A key challenge in attaining regional sustainability is to reduce both the direct and the indirect environmental impacts associated with economic and household activity in the region. Knowing what these flows are and how they change over time is a prerequisite for this task.
This article describes the early development of an integrated regional materials flow accounting framework. The framework is based on a hybrid (material and economic) multiregional input‐output model. Using readily available economic and materials data sets together with transport and logistics data, the framework attempts to provide estimates of household resource flows for any U.K. region at quite detailed levels of product and material disaggregation. It is also capable of disaggregating these flows according to specific socioeconomic criteria such as income level or occupation of the head of household. Allied to appropriate energy and life‐cycle assessment data sets, the model could, in addition, be used to map both direct and indirect environmental impacts associated with these flows.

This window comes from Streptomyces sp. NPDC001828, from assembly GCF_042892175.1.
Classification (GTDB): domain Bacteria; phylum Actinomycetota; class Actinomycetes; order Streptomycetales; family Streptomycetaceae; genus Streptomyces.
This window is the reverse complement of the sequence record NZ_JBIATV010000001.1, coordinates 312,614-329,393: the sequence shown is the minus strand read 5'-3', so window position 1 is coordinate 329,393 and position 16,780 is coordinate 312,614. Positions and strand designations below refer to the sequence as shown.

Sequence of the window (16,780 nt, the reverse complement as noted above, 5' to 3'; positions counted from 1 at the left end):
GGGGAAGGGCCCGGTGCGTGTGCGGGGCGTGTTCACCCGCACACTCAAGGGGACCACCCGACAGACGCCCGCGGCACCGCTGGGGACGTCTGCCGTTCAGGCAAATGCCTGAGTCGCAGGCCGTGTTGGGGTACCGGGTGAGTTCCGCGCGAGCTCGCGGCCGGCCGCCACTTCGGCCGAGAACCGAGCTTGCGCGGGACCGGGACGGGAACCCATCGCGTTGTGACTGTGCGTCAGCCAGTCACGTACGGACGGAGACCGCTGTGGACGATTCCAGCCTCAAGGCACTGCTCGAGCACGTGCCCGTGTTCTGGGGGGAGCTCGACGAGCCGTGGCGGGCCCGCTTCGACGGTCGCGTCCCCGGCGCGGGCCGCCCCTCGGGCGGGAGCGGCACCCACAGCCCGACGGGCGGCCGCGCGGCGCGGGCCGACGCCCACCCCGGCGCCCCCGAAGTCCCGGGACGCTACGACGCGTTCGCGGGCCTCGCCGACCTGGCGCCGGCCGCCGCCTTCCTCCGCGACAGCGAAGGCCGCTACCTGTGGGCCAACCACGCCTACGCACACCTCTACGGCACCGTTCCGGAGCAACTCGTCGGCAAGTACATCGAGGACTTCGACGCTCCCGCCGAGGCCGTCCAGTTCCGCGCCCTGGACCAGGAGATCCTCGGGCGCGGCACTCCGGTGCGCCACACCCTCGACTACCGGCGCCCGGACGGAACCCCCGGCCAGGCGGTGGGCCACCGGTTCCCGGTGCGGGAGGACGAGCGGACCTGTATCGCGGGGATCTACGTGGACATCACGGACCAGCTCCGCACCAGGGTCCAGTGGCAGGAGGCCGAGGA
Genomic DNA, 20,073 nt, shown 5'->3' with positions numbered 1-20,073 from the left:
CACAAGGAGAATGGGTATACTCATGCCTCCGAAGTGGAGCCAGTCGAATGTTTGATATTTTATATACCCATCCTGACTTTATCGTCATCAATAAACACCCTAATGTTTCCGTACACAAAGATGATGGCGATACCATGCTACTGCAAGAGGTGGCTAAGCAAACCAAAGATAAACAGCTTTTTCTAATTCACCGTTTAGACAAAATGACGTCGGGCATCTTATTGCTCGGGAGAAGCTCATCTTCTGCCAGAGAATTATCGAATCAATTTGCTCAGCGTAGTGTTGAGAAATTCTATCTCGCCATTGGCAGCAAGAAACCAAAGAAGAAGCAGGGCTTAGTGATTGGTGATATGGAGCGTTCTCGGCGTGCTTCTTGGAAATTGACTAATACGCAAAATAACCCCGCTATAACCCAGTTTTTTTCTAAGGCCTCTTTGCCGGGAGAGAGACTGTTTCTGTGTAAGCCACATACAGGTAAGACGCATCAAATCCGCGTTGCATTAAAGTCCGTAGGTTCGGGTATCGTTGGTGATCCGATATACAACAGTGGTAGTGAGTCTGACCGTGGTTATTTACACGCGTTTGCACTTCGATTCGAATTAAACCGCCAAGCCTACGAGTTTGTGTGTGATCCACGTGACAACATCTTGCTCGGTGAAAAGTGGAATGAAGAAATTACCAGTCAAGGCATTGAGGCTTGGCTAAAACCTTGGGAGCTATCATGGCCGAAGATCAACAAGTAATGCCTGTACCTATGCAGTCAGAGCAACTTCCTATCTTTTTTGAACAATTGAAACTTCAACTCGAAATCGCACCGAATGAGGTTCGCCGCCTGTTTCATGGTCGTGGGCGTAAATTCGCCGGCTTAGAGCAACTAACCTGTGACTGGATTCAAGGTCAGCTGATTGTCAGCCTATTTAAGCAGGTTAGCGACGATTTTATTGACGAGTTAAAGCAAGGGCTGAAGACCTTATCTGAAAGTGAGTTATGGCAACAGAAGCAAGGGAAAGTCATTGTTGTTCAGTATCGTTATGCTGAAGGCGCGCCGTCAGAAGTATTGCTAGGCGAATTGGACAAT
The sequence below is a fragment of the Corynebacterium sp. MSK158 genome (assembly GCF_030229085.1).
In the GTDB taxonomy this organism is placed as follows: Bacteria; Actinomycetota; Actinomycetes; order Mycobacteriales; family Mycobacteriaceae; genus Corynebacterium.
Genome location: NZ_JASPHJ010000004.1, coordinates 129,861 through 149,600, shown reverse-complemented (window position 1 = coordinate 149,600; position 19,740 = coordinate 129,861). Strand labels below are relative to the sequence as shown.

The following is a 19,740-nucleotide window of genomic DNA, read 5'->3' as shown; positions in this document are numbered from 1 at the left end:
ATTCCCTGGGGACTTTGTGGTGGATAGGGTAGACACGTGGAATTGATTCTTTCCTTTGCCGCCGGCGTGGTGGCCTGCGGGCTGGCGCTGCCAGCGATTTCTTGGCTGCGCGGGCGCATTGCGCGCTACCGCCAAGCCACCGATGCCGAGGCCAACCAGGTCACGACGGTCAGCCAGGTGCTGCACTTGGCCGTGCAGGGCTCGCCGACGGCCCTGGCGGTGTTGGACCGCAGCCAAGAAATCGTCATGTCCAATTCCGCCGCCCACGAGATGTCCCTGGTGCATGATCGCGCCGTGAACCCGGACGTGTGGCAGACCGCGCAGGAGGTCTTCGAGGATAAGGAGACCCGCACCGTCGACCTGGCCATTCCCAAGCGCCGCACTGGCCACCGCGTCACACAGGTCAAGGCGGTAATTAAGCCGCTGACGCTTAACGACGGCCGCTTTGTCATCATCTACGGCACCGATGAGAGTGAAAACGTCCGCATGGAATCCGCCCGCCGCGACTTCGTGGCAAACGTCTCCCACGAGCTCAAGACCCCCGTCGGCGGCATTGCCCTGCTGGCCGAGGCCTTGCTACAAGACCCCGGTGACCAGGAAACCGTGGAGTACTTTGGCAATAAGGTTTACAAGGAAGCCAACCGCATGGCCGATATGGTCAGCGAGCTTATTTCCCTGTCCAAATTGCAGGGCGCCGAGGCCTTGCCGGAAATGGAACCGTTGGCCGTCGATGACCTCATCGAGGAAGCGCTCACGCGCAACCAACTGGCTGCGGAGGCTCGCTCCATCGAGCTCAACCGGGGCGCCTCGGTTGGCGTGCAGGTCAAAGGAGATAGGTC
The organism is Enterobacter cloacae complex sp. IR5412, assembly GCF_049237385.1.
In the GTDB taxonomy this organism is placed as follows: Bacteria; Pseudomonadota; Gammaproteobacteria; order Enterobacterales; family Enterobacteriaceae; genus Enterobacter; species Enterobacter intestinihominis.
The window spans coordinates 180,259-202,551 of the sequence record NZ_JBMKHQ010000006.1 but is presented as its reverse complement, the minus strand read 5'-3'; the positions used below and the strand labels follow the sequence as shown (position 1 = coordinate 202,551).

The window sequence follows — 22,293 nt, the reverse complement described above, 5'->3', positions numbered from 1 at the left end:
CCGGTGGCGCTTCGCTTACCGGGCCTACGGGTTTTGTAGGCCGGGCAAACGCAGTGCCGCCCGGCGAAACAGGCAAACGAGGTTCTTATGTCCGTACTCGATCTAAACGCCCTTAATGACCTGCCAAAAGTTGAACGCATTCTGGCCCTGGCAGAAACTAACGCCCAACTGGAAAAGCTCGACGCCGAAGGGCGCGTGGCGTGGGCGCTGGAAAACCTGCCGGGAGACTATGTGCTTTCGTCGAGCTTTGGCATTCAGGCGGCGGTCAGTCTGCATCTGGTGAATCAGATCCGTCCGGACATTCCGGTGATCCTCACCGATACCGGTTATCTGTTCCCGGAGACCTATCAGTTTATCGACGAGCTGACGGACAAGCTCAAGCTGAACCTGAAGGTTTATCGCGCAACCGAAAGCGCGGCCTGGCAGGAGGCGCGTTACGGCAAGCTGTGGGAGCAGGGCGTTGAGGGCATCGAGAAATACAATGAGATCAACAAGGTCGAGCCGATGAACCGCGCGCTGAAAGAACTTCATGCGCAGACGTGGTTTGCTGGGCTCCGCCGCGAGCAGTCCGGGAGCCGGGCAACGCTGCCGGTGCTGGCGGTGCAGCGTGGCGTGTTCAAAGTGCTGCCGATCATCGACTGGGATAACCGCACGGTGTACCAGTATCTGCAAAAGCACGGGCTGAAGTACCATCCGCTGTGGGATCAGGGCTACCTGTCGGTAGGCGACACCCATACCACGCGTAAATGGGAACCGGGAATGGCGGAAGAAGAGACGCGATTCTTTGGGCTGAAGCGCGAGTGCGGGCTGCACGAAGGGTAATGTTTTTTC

The benefits of such an approach are likely to be a considerable reduction of uncertainties in (1) our knowledge of the household metabolism, and hence our predictions of regional household waste generation; (2) our assessment of the impacts of contemplated changes in industrial process siting, and thereby on other aspects of local and regional planning; and (3) our understanding of the impacts of changes in the pattern of demand for different materials and products. It is concluded that the use of such an integrated assessment tool has much to contribute to the debate on regional sustainability.